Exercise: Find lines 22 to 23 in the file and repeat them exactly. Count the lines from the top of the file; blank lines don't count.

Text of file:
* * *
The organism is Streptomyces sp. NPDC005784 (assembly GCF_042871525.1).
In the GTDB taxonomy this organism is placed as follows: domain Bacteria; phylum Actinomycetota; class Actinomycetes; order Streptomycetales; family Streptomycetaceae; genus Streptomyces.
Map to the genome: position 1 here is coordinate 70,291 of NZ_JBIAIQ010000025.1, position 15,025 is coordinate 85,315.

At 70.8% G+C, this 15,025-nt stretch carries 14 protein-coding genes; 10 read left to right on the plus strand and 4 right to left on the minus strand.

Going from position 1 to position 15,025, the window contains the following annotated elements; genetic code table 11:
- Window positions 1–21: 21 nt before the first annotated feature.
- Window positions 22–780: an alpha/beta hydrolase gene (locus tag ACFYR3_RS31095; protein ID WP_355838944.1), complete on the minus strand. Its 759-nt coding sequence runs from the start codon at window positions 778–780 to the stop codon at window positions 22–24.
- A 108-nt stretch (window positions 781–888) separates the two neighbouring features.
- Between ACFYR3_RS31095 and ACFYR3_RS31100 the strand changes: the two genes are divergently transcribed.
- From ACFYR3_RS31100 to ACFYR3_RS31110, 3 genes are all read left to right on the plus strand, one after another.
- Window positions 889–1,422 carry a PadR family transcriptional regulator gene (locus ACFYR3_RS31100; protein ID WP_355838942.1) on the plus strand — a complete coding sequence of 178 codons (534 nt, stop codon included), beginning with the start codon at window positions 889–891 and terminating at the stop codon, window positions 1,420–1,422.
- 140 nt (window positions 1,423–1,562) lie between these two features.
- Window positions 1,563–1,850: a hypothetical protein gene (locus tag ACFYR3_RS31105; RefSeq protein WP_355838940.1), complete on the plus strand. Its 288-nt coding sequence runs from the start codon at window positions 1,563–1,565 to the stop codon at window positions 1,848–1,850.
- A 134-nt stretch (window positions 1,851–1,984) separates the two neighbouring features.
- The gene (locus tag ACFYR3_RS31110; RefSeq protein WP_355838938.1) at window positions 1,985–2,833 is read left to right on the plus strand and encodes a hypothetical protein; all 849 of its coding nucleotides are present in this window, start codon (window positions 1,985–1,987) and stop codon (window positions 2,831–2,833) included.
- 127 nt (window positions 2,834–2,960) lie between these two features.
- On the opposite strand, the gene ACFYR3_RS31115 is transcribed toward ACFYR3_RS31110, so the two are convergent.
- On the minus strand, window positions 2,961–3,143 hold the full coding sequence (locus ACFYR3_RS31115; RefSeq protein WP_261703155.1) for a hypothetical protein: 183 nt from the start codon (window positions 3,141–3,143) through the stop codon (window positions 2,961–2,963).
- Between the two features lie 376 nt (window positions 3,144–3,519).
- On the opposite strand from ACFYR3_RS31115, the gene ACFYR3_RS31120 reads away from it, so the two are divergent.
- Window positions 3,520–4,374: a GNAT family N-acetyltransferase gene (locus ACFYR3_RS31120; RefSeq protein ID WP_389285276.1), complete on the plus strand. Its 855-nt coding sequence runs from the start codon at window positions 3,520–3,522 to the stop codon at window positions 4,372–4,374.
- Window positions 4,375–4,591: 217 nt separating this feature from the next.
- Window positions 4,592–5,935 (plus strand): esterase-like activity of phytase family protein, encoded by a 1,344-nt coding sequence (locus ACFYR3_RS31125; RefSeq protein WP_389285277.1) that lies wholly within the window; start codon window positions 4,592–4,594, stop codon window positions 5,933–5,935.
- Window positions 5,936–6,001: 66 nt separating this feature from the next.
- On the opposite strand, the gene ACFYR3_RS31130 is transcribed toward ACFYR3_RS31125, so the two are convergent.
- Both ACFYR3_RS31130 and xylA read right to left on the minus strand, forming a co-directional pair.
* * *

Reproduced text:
- Window positions 4,375–4,591: 217 nt separating this feature from the next.
- Window positions 4,592–5,935 (plus strand): esterase-like activity of phytase family protein, encoded by a 1,344-nt coding sequence (locus ACFYR3_RS31125; RefSeq protein WP_389285277.1) that lies wholly within the window; start codon window positions 4,592–4,594, stop codon window positions 5,933–5,935.